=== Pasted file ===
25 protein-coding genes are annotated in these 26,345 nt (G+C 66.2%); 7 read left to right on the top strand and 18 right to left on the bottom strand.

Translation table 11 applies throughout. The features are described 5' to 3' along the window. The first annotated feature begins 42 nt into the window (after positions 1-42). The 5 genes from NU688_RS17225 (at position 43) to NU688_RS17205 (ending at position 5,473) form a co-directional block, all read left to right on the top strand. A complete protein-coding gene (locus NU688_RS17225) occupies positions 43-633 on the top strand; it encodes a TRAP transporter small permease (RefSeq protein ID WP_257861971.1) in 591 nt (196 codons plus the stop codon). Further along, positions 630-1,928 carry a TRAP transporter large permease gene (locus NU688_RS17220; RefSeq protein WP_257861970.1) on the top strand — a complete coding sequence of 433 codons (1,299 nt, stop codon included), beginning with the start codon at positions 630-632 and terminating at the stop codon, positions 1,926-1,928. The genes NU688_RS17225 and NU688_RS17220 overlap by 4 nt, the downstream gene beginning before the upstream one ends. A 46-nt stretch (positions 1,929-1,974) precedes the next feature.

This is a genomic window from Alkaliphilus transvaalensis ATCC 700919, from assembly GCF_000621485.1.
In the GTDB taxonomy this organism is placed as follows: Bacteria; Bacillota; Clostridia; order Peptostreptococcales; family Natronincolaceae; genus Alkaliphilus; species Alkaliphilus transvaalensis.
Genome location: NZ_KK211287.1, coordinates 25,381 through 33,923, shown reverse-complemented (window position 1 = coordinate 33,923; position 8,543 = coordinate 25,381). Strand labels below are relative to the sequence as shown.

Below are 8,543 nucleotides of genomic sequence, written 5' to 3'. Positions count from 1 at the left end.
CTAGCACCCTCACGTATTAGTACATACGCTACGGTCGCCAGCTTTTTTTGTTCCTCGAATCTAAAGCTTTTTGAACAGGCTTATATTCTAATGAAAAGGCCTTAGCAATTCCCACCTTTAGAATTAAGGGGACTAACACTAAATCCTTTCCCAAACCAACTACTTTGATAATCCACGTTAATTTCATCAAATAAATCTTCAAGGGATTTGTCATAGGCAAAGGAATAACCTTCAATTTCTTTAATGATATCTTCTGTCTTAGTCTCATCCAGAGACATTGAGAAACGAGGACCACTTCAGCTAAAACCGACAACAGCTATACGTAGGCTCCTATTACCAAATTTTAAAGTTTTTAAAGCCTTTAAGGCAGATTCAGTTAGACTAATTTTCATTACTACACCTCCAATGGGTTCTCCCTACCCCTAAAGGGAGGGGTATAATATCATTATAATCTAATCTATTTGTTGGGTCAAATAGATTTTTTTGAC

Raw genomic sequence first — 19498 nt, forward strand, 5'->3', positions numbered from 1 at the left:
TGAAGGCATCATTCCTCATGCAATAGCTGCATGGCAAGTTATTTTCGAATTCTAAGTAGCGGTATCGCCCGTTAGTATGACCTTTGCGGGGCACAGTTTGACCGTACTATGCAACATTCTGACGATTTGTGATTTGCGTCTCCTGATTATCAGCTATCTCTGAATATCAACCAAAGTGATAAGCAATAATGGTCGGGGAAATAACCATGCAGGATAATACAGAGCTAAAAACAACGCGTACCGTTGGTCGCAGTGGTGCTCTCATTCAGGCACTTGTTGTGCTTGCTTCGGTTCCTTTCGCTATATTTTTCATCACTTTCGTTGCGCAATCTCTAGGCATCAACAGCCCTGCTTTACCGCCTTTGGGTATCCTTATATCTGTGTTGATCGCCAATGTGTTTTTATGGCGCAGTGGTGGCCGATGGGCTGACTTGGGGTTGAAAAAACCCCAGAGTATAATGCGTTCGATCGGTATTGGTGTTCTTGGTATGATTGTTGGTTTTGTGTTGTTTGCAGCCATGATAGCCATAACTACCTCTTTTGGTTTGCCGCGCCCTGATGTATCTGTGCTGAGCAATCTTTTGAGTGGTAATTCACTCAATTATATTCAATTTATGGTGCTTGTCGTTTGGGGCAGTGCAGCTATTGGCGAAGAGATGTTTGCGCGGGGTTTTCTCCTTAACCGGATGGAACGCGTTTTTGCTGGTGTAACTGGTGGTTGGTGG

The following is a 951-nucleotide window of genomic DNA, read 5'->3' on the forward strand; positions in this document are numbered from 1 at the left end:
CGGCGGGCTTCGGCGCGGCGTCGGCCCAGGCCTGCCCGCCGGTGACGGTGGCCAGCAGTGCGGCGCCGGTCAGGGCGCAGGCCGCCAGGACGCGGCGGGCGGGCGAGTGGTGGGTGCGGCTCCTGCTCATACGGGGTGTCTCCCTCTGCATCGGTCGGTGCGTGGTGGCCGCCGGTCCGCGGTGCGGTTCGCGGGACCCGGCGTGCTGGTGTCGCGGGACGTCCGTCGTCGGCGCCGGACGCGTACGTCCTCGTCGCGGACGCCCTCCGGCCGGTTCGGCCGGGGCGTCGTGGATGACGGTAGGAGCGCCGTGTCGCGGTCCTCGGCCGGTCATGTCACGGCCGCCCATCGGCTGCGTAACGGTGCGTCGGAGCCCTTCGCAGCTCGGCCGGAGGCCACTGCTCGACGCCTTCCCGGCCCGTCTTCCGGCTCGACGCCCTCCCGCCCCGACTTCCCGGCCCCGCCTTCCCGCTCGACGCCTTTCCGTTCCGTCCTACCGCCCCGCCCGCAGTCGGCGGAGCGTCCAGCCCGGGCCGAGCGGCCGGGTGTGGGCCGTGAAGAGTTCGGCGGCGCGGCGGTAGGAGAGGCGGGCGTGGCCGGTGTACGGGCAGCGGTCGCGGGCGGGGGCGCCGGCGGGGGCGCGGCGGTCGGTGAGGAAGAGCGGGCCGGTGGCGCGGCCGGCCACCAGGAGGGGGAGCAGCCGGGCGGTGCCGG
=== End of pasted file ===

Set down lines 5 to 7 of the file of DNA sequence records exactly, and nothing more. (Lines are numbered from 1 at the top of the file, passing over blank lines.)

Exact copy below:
Genome location: NZ_KK211287.1, coordinates 25,381 through 33,923, shown reverse-complemented (window position 1 = coordinate 33,923; position 8,543 = coordinate 25,381). Strand labels below are relative to the sequence as shown.

Below are 8,543 nucleotides of genomic sequence, written 5' to 3'. Positions count from 1 at the left end.
CTAGCACCCTCACGTATTAGTACATACGCTACGGTCGCCAGCTTTTTTTGTTCCTCGAATCTAAAGCTTTTTGAACAGGCTTATATTCTAATGAAAAGGCCTTAGCAATTCCCACCTTTAGAATTAAGGGGACTAACACTAAATCCTTTCCCAAACCAACTACTTTGATAATCCACGTTAATTTCATCAAATAAATCTTCAAGGGATTTGTCATAGGCAAAGGAATAACCTTCAATTTCTTTAATGATATCTTCTGTCTTAGTCTCATCCAGAGACATTGAGAAACGAGGACCACTTCAGCTAAAACCGACAACAGCTATACGTAGGCTCCTATTACCAAATTTTAAAGTTTTTAAAGCCTTTAAGGCAGATTCAGTTAGACTAATTTTCATTACTACACCTCCAATGGGTTCTCCCTACCCCTAAAGGGAGGGGTATAATATCATTATAATCTAATCTATTTGTTGGGTCAAATAGATTTTTTTGAC